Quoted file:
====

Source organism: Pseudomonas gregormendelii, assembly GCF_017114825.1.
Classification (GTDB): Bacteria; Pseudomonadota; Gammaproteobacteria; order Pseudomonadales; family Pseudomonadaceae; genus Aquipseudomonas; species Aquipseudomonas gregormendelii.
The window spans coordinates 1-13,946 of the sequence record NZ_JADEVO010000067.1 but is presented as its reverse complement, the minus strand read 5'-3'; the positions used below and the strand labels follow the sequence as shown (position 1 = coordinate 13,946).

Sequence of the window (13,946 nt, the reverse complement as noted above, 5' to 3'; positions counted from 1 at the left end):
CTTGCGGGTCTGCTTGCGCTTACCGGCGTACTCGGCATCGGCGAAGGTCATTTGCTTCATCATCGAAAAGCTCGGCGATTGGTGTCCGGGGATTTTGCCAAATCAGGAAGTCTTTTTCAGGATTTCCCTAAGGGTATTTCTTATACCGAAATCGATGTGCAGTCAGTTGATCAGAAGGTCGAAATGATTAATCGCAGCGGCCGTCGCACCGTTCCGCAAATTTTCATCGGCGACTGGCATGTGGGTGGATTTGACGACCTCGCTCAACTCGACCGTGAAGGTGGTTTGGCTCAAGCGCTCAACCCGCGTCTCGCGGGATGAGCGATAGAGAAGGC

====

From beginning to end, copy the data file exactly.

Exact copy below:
Source organism: Pseudomonas gregormendelii, assembly GCF_017114825.1.
Classification (GTDB): Bacteria; Pseudomonadota; Gammaproteobacteria; order Pseudomonadales; family Pseudomonadaceae; genus Aquipseudomonas; species Aquipseudomonas gregormendelii.
The window spans coordinates 1-13,946 of the sequence record NZ_JADEVO010000067.1 but is presented as its reverse complement, the minus strand read 5'-3'; the positions used below and the strand labels follow the sequence as shown (position 1 = coordinate 13,946).

Sequence of the window (13,946 nt, the reverse complement as noted above, 5' to 3'; positions counted from 1 at the left end):
CTTGCGGGTCTGCTTGCGCTTACCGGCGTACTCGGCATCGGCGAAGGTCATTTGCTTCATCATCGAAAAGCTCGGCGATTGGTGTCCGGGGATTTTGCCAAATCAGGAAGTCTTTTTCAGGATTTCCCTAAGGGTATTTCTTATACCGAAATCGATGTGCAGTCAGTTGATCAGAAGGTCGAAATGATTAATCGCAGCGGCCGTCGCACCGTTCCGCAAATTTTCATCGGCGACTGGCATGTGGGTGGATTTGACGACCTCGCTCAACTCGACCGTGAAGGTGGTTTGGCTCAAGCGCTCAACCCGCGTCTCGCGGGATGAGCGATAGAGAAGGC